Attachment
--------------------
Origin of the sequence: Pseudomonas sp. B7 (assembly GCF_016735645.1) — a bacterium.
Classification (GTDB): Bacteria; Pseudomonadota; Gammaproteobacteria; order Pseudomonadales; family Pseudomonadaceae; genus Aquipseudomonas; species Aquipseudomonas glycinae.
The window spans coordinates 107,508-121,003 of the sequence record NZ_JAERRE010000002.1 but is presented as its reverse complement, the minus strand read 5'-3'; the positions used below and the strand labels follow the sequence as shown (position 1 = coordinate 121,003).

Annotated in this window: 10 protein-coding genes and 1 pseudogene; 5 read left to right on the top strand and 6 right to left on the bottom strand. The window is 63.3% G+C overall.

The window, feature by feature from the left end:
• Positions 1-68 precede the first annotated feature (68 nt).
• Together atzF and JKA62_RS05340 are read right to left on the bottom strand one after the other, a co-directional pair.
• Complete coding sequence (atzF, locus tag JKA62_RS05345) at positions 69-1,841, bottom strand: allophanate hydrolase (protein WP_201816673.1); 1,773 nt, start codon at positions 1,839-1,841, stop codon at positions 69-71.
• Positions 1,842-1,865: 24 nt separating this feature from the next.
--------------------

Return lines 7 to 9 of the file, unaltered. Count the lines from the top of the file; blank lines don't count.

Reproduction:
• Together atzF and JKA62_RS05340 are read right to left on the bottom strand one after the other, a co-directional pair.
• Complete coding sequence (atzF, locus tag JKA62_RS05345) at positions 69-1,841, bottom strand: allophanate hydrolase (protein WP_201816673.1); 1,773 nt, start codon at positions 1,839-1,841, stop codon at positions 69-71.
• Positions 1,842-1,865: 24 nt separating this feature from the next.